17. ^ Argüelles 1987
  18. ^ Nuttall 1901: 103, Fig. 32
  19. ^ Nuttall 1903
  20. ^ Boone and Nuttall 1982
  21. ^ Jenkins 1994

References[edit]

  • Argüelles, José (1987) The Mayan Factor: Path Beyond Technology. Bear & Company, Santa Fe.
  • Castillo Torre, José (1955) Por la señal de Hunab Ku: Reflejos de la vida de los antiguos mayas. Libreria de Manuel Porrúa, S.A., Mexico City.
  • Boone, Elizabeth H. and Zelia Nuttall, eds. (1982) The Book of the Life of the Ancient Mexicans, Containing an Account of Their Rites and Superstitions: An Anonymous Hispano-Mexican Manuscript Preserved at the Biblioteca Nazionale Centrale, Florence, Italy. Reprint of 1903 edition with additional commentary. University of California Press, Berkeley.
  • Hanks, William F. (2010) Converting Words: Maya in the Age of the Cross. University of California Press, Berkeley.
  • Jenkins, John Major (1994) Jaloj Kexoj and PHI-64: The Dual Principle Core Paradigm of Mayan Time Philosophy and its Conceptual Parallel in Old World Thought. Four Ahau Press, Boulder.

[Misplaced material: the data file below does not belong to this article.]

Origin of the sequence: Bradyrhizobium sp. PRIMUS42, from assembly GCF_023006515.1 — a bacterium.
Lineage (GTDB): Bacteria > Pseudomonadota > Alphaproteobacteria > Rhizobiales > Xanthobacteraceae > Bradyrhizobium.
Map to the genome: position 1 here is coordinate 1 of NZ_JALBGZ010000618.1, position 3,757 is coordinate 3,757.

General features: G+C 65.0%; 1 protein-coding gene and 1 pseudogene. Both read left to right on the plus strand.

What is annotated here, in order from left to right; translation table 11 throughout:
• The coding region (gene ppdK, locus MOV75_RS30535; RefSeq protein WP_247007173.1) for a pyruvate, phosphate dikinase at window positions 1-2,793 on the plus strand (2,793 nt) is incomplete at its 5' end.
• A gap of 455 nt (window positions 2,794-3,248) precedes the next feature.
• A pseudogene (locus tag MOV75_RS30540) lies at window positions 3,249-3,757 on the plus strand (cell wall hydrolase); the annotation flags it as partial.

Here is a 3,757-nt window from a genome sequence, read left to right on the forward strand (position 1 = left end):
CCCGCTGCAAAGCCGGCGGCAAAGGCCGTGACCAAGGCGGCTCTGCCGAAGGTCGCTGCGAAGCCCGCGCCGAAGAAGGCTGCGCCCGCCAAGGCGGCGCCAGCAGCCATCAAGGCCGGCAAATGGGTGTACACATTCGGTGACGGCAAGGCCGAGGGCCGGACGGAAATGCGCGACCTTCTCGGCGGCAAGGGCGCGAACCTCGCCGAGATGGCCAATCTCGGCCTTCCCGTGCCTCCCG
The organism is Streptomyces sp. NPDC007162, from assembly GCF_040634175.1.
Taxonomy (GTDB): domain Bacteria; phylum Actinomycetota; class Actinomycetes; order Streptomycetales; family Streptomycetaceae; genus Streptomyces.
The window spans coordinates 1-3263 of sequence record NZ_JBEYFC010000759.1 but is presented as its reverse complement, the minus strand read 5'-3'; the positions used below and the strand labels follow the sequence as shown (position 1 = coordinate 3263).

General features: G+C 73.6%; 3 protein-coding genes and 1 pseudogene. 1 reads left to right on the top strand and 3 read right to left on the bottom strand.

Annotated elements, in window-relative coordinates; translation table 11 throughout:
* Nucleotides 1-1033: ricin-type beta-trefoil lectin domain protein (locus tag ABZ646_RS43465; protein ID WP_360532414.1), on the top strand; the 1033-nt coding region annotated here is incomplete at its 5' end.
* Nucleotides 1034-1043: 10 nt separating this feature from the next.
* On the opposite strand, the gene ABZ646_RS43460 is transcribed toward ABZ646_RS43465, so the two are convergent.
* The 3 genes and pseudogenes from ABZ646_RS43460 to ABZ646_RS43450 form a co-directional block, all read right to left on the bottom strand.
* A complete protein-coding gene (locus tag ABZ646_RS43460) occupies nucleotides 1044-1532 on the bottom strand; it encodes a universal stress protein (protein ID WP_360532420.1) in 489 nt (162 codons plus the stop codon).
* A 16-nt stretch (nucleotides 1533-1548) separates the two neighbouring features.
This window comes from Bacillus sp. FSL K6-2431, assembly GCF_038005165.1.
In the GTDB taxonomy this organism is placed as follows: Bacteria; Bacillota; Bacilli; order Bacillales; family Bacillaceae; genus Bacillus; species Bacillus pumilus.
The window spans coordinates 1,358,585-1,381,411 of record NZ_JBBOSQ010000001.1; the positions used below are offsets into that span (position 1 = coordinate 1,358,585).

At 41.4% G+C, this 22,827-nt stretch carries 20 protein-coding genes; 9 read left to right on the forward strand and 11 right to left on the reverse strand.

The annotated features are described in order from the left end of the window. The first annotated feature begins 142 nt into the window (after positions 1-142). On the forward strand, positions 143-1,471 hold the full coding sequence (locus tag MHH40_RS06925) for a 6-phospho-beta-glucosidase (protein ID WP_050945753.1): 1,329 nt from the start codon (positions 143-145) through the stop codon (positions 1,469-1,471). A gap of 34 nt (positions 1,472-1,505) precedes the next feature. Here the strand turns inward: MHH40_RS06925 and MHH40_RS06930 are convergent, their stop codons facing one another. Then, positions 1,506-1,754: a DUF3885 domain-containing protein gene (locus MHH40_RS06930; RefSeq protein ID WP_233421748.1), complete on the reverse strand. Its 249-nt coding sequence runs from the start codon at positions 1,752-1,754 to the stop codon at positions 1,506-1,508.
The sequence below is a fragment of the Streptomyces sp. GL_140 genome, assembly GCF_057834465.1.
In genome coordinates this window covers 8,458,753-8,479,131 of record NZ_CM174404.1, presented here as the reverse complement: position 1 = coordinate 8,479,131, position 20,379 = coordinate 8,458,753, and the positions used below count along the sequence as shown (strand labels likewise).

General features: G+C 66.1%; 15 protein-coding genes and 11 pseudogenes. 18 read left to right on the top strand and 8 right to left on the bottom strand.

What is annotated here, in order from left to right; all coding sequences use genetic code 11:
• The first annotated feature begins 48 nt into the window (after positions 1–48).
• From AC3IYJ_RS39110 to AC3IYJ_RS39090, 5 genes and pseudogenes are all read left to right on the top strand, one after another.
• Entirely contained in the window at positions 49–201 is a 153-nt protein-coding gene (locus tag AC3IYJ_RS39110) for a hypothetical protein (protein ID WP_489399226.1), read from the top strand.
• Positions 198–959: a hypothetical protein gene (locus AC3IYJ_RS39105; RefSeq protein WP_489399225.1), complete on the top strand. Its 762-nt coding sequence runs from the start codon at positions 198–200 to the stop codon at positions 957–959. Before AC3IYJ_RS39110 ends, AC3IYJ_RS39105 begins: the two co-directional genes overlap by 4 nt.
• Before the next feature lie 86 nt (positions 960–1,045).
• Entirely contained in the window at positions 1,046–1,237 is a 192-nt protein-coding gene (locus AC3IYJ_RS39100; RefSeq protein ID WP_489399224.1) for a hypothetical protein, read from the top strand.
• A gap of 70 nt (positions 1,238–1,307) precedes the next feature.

• Martínez Parédez, Domingo (1953) "Hunab Kú: Síntesis del pensamiento filosófico maya." Filosofía y letras; revista de la Facultad de Filosofía y Letras 51-52 (julio-diciembre): 265-275.
  • Martínez Parédez, Domingo (1964) Hunab Kú: Síntesis del pensamiento filosófico maya. Editorial Orion, Mexico City.
  • Men, Hunbatz (1986) Religión ciencia maya. Comunidad Indígena Maya de Estudios y Difusión Cultural, Mérida, Yucatán.
  • Men, Hunbatz (1989) Secrets of Maya Science/Religion. Bear & Company, Santa Fe.
  • Morley, Sylvanus (1946) The Ancient Maya. Stanford University Press, Palo Alto.
  • Motul, Diccionario de (1929) Diccionario de Motul, Maya Español atribuido a Fray Antonio de Ciudad Real y arte de lengua Maya por Fray Juan Coronel. Juan Martínez Hernández, Editor. Mérida. 16th century MS., missing. Copy, said to be 17th century, in John Carter Brown Library, Providence. Gates reproduction.
  • Nuttall, Zelia (1901) The Fundamental Principles of Old and New World Civilizations: A Comparative Research Based on a Study of the Ancient Mexican Religious, Sociological and Calendrical Systems. Archaeological and Ethnological Papers of the Peabody Museum, Harvard University, Vol. II. Cambridge, Massachusetts.
  • Nuttall, Zelia, ed. (1903) The Book of the Life of the Ancient Mexicans, Containing an Account of Their Rites and Superstitions: An Anonymous Hispano-Mexican Manuscript Preserved at the Biblioteca Nazionale Centrale, Florence, Italy. University of California, Berkeley.
  • Roys, Ralph (1967) The Book of Chilam Balam of Chumayel. University of Oklahoma Press, Norman.